AUGUST 07, 2013
Two small-town mayors with ties to big-time politicians and lobbyists have been arrested by the FBI and criminally charged for participating in a major public corruption scheme involving the theft of federal grants.
The public officials run little municipalities in south Florida that most people have never even heard of, but they are connected to high-profile Republicans like Florida Governor Rick Scott. In fact, one of the arrested mayors, Manuel Maroño of Sweetwater, played a key role in Governor Scott’s transition team in 2011. Maroño and the other arrested mayor, Michael Pizzi of Miami Lakes, actually launched a “business development” firm called 7 Strategies after Scott’s 7-step plan to create 700,000 jobs in 7 years.
Federal prosecutors say the longtime mayor pals teamed up with two prominent lobbyists to operate a scheme to steal federal grants that were supposed to help their respective towns. The lobbyists were also arrested in the sting and charged in the plot. One of them, Richard Candia, worked for U.S. Congressman Mario Diaz-Balart when the Republican lawmaker was a state legislator.
Large sums of cash were exchanged in envelopes and hidden in notebooks during covert meetings in cars and at local eateries, according to federal prosecutors, who claim in separate complaints that the lobbyists went around recruiting corrupt politicians to participate in the scheme. In all, tens of thousands of dollars were exchanged with hefty cash bonuses for making introductions to other public officials willing to participate in the kickback and bribery operation.
The investigation began in mid-2011, according to the feds, when one of the lobbyists (Candia) began a relationship with undercover FBI agents posing as the owners of a Chicago-based nonprofit. The agents told Candia that with the help of corrupt local public officials they could obtain federal grants and keep the money rather than put it in city coffers. The lobbyist quickly identified Maroño and Pizzi as candidates, according to federal affidavits.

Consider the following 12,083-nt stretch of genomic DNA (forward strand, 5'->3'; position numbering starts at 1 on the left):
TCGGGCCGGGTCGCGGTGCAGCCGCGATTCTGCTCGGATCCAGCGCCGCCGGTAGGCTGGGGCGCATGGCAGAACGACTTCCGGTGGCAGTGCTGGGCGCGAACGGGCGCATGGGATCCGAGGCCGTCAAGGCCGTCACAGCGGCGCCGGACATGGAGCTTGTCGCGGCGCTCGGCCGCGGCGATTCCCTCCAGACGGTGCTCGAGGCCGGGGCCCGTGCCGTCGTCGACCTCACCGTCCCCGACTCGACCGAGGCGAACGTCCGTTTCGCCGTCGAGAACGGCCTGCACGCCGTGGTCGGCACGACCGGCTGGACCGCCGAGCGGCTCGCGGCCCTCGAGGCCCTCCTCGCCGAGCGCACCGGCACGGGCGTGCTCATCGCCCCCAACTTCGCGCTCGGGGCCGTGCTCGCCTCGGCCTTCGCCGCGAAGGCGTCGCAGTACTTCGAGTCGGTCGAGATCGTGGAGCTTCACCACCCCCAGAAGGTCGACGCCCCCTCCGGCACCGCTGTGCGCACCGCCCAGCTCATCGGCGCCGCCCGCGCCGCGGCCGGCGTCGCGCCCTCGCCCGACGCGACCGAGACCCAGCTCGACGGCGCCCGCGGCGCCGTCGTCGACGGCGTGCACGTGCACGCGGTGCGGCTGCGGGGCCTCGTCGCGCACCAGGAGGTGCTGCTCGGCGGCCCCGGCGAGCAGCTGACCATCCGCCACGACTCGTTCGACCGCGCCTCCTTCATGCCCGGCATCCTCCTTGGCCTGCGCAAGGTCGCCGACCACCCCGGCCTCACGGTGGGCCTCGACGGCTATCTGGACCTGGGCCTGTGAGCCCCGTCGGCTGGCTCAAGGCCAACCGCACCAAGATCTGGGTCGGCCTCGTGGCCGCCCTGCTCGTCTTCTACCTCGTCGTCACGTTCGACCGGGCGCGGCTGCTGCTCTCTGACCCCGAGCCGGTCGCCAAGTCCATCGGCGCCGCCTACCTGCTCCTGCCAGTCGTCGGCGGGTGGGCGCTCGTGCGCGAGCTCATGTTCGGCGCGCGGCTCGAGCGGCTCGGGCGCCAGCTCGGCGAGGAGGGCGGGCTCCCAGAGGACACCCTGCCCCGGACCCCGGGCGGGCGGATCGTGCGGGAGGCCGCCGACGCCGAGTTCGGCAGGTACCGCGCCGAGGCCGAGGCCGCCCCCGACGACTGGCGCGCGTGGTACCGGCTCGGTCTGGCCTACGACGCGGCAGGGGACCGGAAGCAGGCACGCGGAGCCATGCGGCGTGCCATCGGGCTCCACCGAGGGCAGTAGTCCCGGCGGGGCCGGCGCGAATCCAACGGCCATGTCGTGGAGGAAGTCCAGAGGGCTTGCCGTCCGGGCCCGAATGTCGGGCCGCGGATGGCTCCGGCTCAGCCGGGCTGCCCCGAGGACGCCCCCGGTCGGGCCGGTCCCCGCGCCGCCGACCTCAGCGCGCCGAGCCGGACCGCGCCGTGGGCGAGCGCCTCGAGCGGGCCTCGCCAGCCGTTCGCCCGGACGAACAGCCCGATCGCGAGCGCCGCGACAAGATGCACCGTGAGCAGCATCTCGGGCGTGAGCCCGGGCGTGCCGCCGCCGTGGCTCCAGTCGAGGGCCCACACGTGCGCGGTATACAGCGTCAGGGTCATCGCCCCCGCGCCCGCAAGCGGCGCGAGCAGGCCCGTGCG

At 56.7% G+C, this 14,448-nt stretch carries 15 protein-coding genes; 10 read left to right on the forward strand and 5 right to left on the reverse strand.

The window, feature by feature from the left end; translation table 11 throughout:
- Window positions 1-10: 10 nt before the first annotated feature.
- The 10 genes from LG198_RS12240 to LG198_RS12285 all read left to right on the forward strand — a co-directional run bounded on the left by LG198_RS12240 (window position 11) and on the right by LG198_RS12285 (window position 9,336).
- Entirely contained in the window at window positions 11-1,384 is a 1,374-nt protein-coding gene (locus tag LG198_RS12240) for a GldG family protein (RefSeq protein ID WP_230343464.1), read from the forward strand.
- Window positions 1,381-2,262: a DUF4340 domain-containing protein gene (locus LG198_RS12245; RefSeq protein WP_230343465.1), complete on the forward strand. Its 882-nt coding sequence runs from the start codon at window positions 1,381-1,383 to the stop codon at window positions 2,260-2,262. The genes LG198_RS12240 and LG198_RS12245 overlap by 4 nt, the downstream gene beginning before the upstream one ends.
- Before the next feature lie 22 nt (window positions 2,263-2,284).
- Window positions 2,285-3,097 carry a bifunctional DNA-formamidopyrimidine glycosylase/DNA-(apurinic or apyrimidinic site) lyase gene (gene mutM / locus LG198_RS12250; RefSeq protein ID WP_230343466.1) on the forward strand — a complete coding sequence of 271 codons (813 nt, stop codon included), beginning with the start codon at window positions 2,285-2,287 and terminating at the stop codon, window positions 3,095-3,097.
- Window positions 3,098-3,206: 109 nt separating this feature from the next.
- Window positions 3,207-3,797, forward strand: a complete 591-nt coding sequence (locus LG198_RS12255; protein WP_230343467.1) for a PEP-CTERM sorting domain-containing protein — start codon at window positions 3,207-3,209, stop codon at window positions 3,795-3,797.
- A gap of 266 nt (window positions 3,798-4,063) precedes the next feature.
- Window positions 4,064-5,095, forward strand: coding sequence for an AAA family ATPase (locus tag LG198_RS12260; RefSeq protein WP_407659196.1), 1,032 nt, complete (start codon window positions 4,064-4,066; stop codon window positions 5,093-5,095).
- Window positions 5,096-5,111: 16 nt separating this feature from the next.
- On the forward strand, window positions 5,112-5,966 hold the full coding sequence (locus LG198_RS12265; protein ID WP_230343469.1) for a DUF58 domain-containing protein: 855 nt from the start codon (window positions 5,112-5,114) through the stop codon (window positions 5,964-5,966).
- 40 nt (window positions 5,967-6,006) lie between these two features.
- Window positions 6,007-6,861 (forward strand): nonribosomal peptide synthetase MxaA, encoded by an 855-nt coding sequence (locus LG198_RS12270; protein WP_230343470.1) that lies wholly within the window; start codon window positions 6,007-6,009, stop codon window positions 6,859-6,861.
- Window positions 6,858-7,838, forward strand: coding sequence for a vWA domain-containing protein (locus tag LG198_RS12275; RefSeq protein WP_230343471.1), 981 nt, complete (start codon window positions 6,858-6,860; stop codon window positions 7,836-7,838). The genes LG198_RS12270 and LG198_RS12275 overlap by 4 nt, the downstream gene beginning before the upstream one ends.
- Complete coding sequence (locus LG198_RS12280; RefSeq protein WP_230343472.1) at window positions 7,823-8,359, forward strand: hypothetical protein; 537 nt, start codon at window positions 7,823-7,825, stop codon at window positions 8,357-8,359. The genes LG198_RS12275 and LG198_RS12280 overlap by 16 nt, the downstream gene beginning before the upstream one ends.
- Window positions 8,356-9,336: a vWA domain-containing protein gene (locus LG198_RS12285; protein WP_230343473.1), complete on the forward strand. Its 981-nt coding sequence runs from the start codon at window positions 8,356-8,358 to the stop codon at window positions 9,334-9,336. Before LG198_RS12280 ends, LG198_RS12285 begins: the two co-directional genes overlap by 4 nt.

Both mayors abused their power to enact measures to help the fake FBI companies get federal grants made available only upon the official request of local municipalities, authorities say. Maroño collaborated with both lobbyists and pocketed more than $40,000 in bribes, according to his federal complaint. Pizzi’s complaint says he got $6,750 in bribes. The feds appear to have boatloads of evidence, including incriminating wiretap recordings of the local politicians.
Coincidentally, Judicial Watch was present during a recent Spanish-language television interview with Mayor Maroño in Miami. JW appeared on the news show to discuss its work of local interest, including monitoring military commission hearings at Guantanamo Bay and singer Beyoncé Knowles’ controversial trip to Cuba.
In his segment, Maroño bragged about turning around a working-class town that barely spans a square mile and has a population of about 13,000. He touted the tremendous economic progress during his tenure and highlighted a deal with a popular, big-chain furniture store that’s scheduled to open in Sweetwater in the coming months. This was just days before his arrest.
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